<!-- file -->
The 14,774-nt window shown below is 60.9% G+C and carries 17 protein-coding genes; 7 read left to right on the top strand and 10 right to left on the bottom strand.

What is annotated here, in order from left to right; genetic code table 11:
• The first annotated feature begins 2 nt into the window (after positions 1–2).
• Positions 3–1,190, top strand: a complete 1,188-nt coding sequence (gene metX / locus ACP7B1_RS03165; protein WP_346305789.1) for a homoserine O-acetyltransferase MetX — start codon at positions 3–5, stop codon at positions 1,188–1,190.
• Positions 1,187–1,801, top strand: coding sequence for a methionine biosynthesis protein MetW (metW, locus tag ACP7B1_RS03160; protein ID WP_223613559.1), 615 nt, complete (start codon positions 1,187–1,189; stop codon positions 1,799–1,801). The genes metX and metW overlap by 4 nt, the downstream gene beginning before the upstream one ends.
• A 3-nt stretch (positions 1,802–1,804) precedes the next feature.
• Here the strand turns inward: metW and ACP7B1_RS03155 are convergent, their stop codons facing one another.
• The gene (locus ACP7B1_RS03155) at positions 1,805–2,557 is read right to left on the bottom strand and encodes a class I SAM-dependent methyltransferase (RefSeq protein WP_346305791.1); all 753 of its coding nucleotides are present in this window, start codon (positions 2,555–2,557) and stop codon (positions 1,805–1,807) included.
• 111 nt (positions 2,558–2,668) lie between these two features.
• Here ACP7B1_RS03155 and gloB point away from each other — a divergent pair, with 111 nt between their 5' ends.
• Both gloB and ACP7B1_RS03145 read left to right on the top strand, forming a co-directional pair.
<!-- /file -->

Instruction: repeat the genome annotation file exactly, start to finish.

The 14,774-nt window shown below is 60.9% G+C and carries 17 protein-coding genes; 7 read left to right on the top strand and 10 right to left on the bottom strand.

What is annotated here, in order from left to right; genetic code table 11:
• The first annotated feature begins 2 nt into the window (after positions 1–2).
• Positions 3–1,190, top strand: a complete 1,188-nt coding sequence (gene metX / locus ACP7B1_RS03165; protein WP_346305789.1) for a homoserine O-acetyltransferase MetX — start codon at positions 3–5, stop codon at positions 1,188–1,190.
• Positions 1,187–1,801, top strand: coding sequence for a methionine biosynthesis protein MetW (metW, locus tag ACP7B1_RS03160; protein ID WP_223613559.1), 615 nt, complete (start codon positions 1,187–1,189; stop codon positions 1,799–1,801). The genes metX and metW overlap by 4 nt, the downstream gene beginning before the upstream one ends.
• A 3-nt stretch (positions 1,802–1,804) precedes the next feature.
• Here the strand turns inward: metW and ACP7B1_RS03155 are convergent, their stop codons facing one another.
• The gene (locus ACP7B1_RS03155) at positions 1,805–2,557 is read right to left on the bottom strand and encodes a class I SAM-dependent methyltransferase (RefSeq protein WP_346305791.1); all 753 of its coding nucleotides are present in this window, start codon (positions 2,555–2,557) and stop codon (positions 1,805–1,807) included.
• 111 nt (positions 2,558–2,668) lie between these two features.
• Here ACP7B1_RS03155 and gloB point away from each other — a divergent pair, with 111 nt between their 5' ends.
• Both gloB and ACP7B1_RS03145 read left to right on the top strand, forming a co-directional pair.